Rossini’s Overture to William Tell was even better. The warmth of tone and flowing Italianate phrasing of Iris van Eck’s solo cello preceded the musical thunder whipped up by Brooks-Bruzzese in the storm section.  Marco Key-Navarrete’s oboe solo and Griffiths’ flute heralded the calm after the deluge with tonal richness and fluid pulse. The trumpet calls heralding the final cavalry charge (still remembered by many as the Lone Ranger theme) were taken at a crisp clip, Brooks-Bruzzese keeping the rhythmic energy intact to the last bars.

On the concert’s second half, Riazuelo, the first of the music director search finalist, took the podium. Presently professor of conducting and director of orchestras at Louisiana State University, Riazuelo was previously head of strings and director of orchestral studies at Florida International University in Miami. A well-traveled maestro, he has conducted widely in Latin America and Europe.

At the very beginning of Rossini’s Overture to La Gazza Ladra, Riazuelo and the orchestra were not quite in sync but that quickly was rectified. His beat is clear and his gestures purposeful. Riazuelo is clearly a conductor who knows what he wants a score to sound like and has the technique to create that aural musical stream. He captured Rossini’s witty accents and played up the typical Rossinian crescendo with vigor.

Riazuelo fully encapsulated the orchestral magic of Ravel’s Ma Mere L’Oye. Unique among Ravel’s orchestral output, the suite captures the magic of fairy tales in delicate tints rather than the lavish orchestral panoply of Bolero or La Valse. Elegant wind lines came through with fine transparency in the opening Pavane. Riazuelo evoked the glints of Oriental color, so beloved by many French composers, in the Empress of the Pagodas movement.. Over the full instrumental compliment, the crucial harp part was strongly present and audible.  Precision and disciplined ensemble playing alighted the contrasts of the Waltz of Beauty and the Beast, taken at a natural, organic tempo. The soft pastel sounds of concertmaster Bogdan Chruszcz’s solo violin and van Eck’s stylish cello complimented the deep growl of Michael DiGregorio’s bassoon (as the beast). The noble melodic lines of the Fairy Garden were spaciously conveyed. This was idiomatic Ravel distinguished by clarity of individual instrumental lines and textures.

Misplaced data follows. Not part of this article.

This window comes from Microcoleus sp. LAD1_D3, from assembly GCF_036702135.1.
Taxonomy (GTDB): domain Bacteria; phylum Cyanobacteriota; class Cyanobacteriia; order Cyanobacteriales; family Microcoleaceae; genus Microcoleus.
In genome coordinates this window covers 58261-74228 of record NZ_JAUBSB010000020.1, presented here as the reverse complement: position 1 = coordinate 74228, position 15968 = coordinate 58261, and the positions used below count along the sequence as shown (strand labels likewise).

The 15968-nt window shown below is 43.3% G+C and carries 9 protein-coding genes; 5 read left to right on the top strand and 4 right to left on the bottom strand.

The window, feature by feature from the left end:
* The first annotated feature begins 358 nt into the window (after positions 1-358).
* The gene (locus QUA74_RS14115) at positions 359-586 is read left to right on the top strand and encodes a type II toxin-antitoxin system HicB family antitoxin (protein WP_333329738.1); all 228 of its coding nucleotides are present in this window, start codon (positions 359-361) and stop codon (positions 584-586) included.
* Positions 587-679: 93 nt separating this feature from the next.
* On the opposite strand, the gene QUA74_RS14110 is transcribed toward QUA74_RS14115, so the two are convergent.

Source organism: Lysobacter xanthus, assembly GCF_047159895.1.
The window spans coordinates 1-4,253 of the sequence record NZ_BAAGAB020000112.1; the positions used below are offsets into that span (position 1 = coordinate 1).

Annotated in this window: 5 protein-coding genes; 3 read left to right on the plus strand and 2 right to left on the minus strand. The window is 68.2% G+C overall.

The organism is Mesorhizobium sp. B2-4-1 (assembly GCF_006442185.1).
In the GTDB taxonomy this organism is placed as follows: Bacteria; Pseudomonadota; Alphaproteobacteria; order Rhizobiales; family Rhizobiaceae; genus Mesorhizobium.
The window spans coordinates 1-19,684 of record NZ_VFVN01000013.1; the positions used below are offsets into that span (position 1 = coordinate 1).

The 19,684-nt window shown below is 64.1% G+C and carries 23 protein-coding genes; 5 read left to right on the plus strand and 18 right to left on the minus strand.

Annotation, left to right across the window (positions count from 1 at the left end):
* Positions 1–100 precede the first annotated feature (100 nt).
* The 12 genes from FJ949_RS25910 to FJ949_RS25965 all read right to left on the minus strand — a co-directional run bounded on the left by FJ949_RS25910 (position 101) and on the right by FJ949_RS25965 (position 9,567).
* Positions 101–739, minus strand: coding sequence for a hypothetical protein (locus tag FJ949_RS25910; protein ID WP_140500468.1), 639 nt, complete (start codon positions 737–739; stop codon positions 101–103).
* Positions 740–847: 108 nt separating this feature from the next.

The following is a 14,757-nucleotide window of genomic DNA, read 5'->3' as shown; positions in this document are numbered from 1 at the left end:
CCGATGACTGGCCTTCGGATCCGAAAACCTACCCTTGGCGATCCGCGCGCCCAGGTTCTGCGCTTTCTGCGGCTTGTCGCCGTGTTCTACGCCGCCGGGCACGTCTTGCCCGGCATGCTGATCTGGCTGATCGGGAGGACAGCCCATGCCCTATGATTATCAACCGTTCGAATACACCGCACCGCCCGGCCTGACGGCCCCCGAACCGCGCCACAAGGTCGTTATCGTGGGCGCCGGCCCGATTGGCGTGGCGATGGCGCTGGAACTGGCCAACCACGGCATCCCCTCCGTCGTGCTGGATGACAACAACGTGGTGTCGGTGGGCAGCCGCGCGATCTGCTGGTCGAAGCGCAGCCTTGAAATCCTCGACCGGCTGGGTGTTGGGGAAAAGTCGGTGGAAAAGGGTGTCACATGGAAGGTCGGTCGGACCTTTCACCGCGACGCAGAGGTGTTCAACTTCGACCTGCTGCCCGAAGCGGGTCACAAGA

The Suite No. 2 from Manuel de Falla’s ballet score The Three-Cornered Hat brought the evening to a rousing conclusion. Riazuelo’s brisk tempo strongly pointed the seguidilla rhythms of the Neighbors’ Dance while perfectly capturing the music’s Andalusian aura. There were strong accents in the flamenco infused Miller’s Dance with Riazuelo drawing a full range of dynamics from full-throttle fortissimo to the quietest sounds. He speeded up at the conclusion, delivering a thrilling climax. The joyous finale was drawn with an edge of the seat intensity. Riazuelo drew outstanding playing from all sections of the orchestra.

James Brooks-Bruzzese conducts the Symphony of the Americas in Cirque Holidays at 7:45 p.m. December 3 and 2 p.m. December 8 at the Amaturo Theater, Broward Center in Fort Lauderdale.  954-335-7002

Last modified onOct 20, 2019